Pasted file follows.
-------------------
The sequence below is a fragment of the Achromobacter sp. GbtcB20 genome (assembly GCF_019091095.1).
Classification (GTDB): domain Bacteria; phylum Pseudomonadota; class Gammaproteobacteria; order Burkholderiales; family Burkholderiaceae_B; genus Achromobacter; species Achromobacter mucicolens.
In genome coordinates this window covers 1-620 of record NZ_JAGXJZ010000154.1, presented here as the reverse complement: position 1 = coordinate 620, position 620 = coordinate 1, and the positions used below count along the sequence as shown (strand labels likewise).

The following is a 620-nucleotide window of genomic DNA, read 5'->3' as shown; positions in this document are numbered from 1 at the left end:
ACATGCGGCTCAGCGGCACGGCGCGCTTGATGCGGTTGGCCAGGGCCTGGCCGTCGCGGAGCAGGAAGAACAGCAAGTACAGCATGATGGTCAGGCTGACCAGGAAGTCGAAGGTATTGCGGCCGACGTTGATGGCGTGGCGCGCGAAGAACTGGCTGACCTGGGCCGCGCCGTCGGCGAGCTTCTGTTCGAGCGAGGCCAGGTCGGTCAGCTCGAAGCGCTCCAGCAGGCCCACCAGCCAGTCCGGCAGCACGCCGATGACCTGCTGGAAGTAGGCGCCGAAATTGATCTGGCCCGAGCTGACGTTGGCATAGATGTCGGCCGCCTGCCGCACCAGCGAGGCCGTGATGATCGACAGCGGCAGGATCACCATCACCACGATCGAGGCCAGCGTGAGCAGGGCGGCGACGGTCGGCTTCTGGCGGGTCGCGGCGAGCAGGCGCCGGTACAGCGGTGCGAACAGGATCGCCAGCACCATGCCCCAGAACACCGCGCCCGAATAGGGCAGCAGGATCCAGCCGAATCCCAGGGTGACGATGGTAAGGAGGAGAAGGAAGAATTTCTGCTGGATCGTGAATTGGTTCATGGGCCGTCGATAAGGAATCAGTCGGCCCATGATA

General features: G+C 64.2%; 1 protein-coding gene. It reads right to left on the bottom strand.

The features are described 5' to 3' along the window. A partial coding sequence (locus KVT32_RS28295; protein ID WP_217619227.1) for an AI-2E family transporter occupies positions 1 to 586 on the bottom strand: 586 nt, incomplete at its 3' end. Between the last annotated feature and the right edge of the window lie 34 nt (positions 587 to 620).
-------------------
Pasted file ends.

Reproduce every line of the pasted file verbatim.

The sequence below is a fragment of the Achromobacter sp. GbtcB20 genome (assembly GCF_019091095.1).
Classification (GTDB): domain Bacteria; phylum Pseudomonadota; class Gammaproteobacteria; order Burkholderiales; family Burkholderiaceae_B; genus Achromobacter; species Achromobacter mucicolens.
In genome coordinates this window covers 1-620 of record NZ_JAGXJZ010000154.1, presented here as the reverse complement: position 1 = coordinate 620, position 620 = coordinate 1, and the positions used below count along the sequence as shown (strand labels likewise).

The following is a 620-nucleotide window of genomic DNA, read 5'->3' as shown; positions in this document are numbered from 1 at the left end:
ACATGCGGCTCAGCGGCACGGCGCGCTTGATGCGGTTGGCCAGGGCCTGGCCGTCGCGGAGCAGGAAGAACAGCAAGTACAGCATGATGGTCAGGCTGACCAGGAAGTCGAAGGTATTGCGGCCGACGTTGATGGCGTGGCGCGCGAAGAACTGGCTGACCTGGGCCGCGCCGTCGGCGAGCTTCTGTTCGAGCGAGGCCAGGTCGGTCAGCTCGAAGCGCTCCAGCAGGCCCACCAGCCAGTCCGGCAGCACGCCGATGACCTGCTGGAAGTAGGCGCCGAAATTGATCTGGCCCGAGCTGACGTTGGCATAGATGTCGGCCGCCTGCCGCACCAGCGAGGCCGTGATGATCGACAGCGGCAGGATCACCATCACCACGATCGAGGCCAGCGTGAGCAGGGCGGCGACGGTCGGCTTCTGGCGGGTCGCGGCGAGCAGGCGCCGGTACAGCGGTGCGAACAGGATCGCCAGCACCATGCCCCAGAACACCGCGCCCGAATAGGGCAGCAGGATCCAGCCGAATCCCAGGGTGACGATGGTAAGGAGGAGAAGGAAGAATTTCTGCTGGATCGTGAATTGGTTCATGGGCCGTCGATAAGGAATCAGTCGGCCCATGATA

General features: G+C 64.2%; 1 protein-coding gene. It reads right to left on the bottom strand.

The features are described 5' to 3' along the window. A partial coding sequence (locus KVT32_RS28295; protein ID WP_217619227.1) for an AI-2E family transporter occupies positions 1 to 586 on the bottom strand: 586 nt, incomplete at its 3' end. Between the last annotated feature and the right edge of the window lie 34 nt (positions 587 to 620).